The consequences of this ruling are an existential threat to Musk. While he's yet to exercise his options from the package, the majority of Musk's wealth is tied up in $77 billion (411 million shares) of Tesla stock and — formerly — $50+ billion (304 million shares) in stock options (that would take $7 billion to exercise), as well as his stake in SpaceX (worth $71 billion, though as a private company he can't easily liquidate them). 

As of last year, Musk has pledged 238 million of his Tesla shares to secure personal loans, and in April 2023, Tesla's board changed its policy to cap the amount of money that Musk could borrow by pledging his shares as either 25% of their value or $3.5 billion. Musk had to borrow a billion dollars from SpaceX (that he paid back) during the time he was buying Twitter backed by his SpaceX stock, heavily suggesting that he's running low (by his standards) on liquid capital.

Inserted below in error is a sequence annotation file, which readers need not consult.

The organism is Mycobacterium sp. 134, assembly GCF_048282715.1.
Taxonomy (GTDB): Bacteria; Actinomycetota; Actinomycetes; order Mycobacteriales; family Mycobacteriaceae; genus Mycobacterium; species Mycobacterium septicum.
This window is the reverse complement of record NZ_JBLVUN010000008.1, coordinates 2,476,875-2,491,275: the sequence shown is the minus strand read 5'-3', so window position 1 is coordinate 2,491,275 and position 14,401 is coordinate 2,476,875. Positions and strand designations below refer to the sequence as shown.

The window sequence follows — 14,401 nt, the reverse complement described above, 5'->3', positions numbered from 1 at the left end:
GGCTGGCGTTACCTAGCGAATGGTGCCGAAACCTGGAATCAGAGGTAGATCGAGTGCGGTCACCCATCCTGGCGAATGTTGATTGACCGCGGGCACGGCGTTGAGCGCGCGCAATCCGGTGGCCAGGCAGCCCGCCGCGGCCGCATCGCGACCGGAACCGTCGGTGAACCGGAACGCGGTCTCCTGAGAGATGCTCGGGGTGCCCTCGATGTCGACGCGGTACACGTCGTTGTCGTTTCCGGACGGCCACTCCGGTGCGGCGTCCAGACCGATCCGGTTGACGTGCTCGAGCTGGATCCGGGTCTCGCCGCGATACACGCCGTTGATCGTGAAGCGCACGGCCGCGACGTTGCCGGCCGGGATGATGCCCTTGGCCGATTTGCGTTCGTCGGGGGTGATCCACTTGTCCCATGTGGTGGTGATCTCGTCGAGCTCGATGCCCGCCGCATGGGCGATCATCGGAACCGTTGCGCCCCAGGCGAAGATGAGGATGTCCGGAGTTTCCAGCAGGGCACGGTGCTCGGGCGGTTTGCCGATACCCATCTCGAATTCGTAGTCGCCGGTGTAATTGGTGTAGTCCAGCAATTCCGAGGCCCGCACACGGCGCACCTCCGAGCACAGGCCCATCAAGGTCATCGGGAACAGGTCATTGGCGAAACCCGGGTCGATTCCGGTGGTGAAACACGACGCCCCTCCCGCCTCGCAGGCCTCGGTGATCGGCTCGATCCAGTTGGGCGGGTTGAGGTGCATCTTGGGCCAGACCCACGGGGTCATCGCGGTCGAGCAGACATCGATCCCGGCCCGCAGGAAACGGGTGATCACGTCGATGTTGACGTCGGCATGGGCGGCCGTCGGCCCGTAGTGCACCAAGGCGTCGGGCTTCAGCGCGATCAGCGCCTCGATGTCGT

Though it's unclear how much money Musk has borrowed, he's leveraged over $40 billion of stock, and last year's board move to lower how much he can borrow heavily suggests it's enough to worry them. Musk has sold nearly $40 billion of shares since November 2021, and while he could theoretically pay off his existing loans by selling more, this runs the risk of spooking investors concerned about, well, the fact that the CEO (sorry, "TechnoKing") of the company has leveraged just under 10% of the company's market capitalization in shares.

Musk desperately needs to keep Tesla as a growth-at-all-costs meme stock just as its growth begins to slow. CNN reports that Tesla's stock is the worst-performing stock in the S&P 500, shedding 32% of its value since January, and a few weeks ago, Wells Fargo's Automotive and Mobility Analyst Colin Langan called Tesla a "growth company with no growth" in a note to clients. Langan noted that Tesla's sales increased only 3% in the second half of 2023 as Tesla cut prices 5% both in America and abroad, and he believes that Tesla's revenue will plateau in 2024 and decline in 2025. In an interview with CNBC, Langan added that Tesla's price cuts are no longer swaying the street, and that Tesla's ability to cut further is severely limited.